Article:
MONTREAL- Sectors from retail to oil and gas are calling on governments to resolve a dispute with anti-pipeline protesters as a rail blockade enters its ninth day, extending railway shutdowns and threatening shortages of groceries, chlorine for drinking water, propane and other products.
Demonstrators set up a blockade near Belleville, Ont., on Feb. 9 in support of opponents of the Coastal GasLink pipeline project that crosses the traditional territory of the Wet’suwet’en First Nation in northwestern B.C.
Retail Council of Canada spokesman Karl Littler says fresh food, personal hygiene products and baby formula are among the goods that could soon go missing from store shelves, as halted railcars in the eastern half of the country clog CN’s network from coast to coast.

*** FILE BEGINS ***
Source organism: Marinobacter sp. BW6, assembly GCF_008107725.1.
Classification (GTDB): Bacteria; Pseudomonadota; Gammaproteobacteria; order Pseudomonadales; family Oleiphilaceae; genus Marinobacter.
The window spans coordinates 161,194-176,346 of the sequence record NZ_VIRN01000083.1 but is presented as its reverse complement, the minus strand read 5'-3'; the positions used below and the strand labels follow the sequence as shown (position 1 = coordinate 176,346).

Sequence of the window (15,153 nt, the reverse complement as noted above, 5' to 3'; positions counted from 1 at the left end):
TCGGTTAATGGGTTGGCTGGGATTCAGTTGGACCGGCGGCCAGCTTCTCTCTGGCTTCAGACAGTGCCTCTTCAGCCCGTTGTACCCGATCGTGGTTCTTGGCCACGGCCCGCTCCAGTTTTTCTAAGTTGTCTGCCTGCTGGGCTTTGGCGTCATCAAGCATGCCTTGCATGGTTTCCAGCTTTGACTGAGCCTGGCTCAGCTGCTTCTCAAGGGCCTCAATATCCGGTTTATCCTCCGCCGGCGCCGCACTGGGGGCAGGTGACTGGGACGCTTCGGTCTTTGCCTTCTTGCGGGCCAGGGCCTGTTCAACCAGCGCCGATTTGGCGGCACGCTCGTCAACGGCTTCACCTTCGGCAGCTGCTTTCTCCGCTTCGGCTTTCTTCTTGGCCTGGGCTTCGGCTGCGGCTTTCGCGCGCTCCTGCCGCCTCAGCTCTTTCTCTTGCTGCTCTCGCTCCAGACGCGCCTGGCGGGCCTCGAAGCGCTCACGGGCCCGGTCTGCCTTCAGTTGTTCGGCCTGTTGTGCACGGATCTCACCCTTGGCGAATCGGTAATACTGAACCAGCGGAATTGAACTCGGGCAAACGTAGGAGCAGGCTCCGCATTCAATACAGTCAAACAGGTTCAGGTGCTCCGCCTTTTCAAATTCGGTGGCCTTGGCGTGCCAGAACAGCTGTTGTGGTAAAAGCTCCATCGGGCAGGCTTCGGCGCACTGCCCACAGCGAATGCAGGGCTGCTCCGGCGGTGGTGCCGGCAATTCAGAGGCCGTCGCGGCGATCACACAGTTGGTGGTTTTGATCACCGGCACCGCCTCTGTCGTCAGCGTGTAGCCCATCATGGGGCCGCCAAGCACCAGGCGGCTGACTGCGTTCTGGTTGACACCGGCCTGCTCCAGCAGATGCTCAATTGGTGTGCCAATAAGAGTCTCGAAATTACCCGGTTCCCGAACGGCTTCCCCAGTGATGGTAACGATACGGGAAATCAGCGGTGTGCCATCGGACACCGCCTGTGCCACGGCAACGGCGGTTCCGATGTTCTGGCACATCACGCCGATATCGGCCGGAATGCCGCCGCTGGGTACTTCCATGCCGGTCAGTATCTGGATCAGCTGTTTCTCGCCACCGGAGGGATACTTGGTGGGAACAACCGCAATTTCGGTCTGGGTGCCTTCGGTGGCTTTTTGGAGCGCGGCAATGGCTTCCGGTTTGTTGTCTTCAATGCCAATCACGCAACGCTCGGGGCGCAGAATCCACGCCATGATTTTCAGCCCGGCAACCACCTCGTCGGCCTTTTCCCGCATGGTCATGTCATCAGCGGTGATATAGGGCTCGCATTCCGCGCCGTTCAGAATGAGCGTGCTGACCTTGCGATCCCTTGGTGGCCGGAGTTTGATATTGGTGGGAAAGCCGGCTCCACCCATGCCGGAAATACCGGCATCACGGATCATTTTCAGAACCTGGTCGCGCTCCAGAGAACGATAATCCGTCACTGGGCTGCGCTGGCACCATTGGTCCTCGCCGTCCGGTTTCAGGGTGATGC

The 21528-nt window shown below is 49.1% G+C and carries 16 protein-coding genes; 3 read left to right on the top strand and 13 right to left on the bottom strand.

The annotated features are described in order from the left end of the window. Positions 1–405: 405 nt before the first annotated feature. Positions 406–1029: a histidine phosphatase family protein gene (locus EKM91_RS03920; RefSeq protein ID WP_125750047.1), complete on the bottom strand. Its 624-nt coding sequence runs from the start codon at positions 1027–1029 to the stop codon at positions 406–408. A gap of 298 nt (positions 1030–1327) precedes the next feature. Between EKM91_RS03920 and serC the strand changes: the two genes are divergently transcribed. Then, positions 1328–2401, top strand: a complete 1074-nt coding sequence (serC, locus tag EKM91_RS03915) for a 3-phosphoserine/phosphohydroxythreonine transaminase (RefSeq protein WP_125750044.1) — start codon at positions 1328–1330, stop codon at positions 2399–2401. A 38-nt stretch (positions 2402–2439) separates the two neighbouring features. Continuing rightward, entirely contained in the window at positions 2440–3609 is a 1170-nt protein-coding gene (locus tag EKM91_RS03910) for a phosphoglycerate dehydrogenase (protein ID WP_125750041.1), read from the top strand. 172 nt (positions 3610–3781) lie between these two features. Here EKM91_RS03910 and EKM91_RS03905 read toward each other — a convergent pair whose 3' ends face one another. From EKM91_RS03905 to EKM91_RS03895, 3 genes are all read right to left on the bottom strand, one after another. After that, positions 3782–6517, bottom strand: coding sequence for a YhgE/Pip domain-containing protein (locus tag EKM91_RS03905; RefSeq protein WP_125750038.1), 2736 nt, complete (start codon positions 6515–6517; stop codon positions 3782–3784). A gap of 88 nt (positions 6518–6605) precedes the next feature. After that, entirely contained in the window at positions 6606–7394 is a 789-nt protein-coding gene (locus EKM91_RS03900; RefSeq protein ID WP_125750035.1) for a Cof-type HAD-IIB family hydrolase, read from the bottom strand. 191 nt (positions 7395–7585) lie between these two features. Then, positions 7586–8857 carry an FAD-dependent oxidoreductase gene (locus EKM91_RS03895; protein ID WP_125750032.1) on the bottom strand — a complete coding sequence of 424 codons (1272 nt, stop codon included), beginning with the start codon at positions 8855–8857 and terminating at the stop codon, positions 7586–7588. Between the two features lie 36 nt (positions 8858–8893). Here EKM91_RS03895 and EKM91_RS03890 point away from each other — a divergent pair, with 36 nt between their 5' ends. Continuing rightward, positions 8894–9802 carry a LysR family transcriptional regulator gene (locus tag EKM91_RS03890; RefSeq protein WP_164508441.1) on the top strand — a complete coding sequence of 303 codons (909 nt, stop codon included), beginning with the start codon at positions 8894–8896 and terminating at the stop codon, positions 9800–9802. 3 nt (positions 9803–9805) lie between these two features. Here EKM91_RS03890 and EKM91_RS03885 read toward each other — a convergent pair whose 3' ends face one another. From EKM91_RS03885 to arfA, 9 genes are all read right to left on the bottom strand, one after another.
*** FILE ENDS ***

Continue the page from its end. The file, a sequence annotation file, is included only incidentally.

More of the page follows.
Canadian Propane Association CEO Nathalie St-Pierre says wholesalers in the Maritimes have already begun to ration distribution while truck line-ups for the fuel in Sarnia, Ont., are now up to 10 hours long as water treatment plants, hospitals, farmers and rural residents await more shipments.
Canadian Federation of Agriculture president Mary Robinson says the backed-up rail lines are hampering producers’ ability to export commodities, warning of what she calls “huge financial consequences” as farmers do not get paid until products get to market.
Industries from manufacturing to fertilizer say they respect the right to peaceful protest but say it’s time for federal and provincial governments to bridge the impasse or enforce injunctions obtained by CN.
This report by The Canadian Press was first published Feb. 14, 2020.